It brought the world Skype, Europe its first capital with free public transport, and now Estonia is touting the globe's first fast-charging network for electric vehicles.
An electric car is charged at the Paris Auto Show on September 30, 2010. It brought the world Skype, Europe its first capital with free public transport, and now Estonia is touting the globe's first fast-charging network for electric vehicles.
But its launch this week was overshadowed by public outrage over skyrocketing electricity prices since power market deregulation here in January.
Intended to cut carbon dioxide emissions, the network now has 151 charging-stations up and running across the small northern Baltic state, with 14 more planned by this summer, according to KredEx, the public agency in charge of building it.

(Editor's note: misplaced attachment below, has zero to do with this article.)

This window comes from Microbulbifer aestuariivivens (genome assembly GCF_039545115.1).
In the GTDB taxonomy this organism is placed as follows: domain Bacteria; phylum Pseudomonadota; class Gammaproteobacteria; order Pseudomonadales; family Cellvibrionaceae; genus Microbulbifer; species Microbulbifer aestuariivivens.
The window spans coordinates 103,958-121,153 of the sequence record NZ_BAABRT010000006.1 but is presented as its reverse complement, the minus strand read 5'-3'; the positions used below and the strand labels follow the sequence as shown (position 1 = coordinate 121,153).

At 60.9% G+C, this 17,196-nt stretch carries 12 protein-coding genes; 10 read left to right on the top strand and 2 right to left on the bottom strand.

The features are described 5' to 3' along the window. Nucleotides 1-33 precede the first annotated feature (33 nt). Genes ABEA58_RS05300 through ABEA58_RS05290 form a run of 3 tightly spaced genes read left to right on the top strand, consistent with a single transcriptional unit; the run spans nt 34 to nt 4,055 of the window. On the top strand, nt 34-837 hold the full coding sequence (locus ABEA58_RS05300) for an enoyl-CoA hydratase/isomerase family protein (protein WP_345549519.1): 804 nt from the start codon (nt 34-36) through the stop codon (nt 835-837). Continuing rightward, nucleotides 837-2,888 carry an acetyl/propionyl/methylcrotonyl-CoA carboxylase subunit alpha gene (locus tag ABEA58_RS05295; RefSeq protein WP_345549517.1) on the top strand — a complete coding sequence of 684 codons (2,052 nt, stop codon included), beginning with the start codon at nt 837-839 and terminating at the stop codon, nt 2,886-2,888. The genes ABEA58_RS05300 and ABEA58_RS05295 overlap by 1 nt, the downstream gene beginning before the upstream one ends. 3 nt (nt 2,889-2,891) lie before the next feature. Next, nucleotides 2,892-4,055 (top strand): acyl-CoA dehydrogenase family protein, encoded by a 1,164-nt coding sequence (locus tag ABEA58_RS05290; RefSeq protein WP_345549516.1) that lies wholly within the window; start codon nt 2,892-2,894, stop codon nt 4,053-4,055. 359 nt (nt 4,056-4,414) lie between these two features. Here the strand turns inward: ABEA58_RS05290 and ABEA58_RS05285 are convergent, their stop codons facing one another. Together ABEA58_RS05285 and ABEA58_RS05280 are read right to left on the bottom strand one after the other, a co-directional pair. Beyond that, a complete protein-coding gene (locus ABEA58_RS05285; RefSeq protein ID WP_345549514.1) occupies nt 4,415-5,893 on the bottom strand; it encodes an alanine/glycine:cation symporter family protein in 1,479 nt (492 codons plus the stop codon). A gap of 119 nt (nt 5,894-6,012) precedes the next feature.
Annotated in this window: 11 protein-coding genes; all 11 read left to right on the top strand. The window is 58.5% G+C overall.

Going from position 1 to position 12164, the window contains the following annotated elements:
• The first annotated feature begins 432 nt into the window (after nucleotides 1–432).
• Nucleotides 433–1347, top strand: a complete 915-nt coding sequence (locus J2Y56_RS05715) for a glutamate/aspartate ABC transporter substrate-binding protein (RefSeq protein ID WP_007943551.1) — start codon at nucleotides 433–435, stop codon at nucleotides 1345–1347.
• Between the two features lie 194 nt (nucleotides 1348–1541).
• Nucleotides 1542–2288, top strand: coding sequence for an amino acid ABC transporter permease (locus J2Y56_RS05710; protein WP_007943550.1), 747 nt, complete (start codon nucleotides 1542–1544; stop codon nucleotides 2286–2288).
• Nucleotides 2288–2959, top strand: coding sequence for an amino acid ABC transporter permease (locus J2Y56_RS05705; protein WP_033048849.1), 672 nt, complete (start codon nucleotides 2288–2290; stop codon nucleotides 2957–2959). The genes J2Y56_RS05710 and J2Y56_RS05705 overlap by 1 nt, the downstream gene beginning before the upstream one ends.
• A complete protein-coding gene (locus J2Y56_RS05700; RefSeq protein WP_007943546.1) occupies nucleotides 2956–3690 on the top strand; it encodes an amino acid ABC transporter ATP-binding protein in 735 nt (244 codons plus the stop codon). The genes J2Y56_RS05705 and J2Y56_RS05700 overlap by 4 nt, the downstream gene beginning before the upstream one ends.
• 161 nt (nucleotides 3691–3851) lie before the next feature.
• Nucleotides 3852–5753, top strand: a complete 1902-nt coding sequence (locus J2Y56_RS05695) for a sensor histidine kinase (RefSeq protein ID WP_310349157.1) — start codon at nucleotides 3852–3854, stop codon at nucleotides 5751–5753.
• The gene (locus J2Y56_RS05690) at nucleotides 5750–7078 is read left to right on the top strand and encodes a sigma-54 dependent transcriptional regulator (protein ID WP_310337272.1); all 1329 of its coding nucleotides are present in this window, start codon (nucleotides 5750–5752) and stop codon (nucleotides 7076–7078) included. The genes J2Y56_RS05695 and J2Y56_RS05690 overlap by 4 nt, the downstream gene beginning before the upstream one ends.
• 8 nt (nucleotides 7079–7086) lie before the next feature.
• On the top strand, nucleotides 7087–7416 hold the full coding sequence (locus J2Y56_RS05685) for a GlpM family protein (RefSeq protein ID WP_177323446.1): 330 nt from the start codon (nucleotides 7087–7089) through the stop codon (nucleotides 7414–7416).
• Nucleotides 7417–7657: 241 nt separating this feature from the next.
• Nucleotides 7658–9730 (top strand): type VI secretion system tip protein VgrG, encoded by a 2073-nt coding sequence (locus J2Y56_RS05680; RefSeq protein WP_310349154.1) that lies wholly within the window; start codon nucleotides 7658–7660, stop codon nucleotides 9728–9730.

But the move comes as the price of electricity soared 23.6 percent from December to January as a result of deregulation in the eurozone country of 1.3 million, Statistics Estonia figures show.
The nation's competition watchdog has begun proceeding "in order to control the profit margins charged by Eesti Energia for power supplied to the general public," Maarja Uulits, Competition Authority spokeswoman told AFP on Thursday.
Eesti Energia is entirely owned by the Estonian state, which also financed the new fast-charging network created by ABB, a Swiss engineering firm.
Funding for the network came from a 2010 carbon credit deal in which the Estonian government sold its CO2 quota to Japan's Mitsubishi Corporation.
The new charging stations dot all major highways at intervals of 40-60 kilometres (25-40 miles). It takes 20 to 40 minutes to charge up a 16-kilowatt-per-hour battery from 0-80 percent of capacity, according to KredEx.
In 2011, the centre-right government of Prime Minister Andrus Ansip bought 500 Mitsubishi i-MiEV electric cars for use by social workers and has subsidies of up to 18,000 euros ($24,000) for private individuals to get electric wheels.
Estonia joined the EU in 2004 and eurozone in 2011.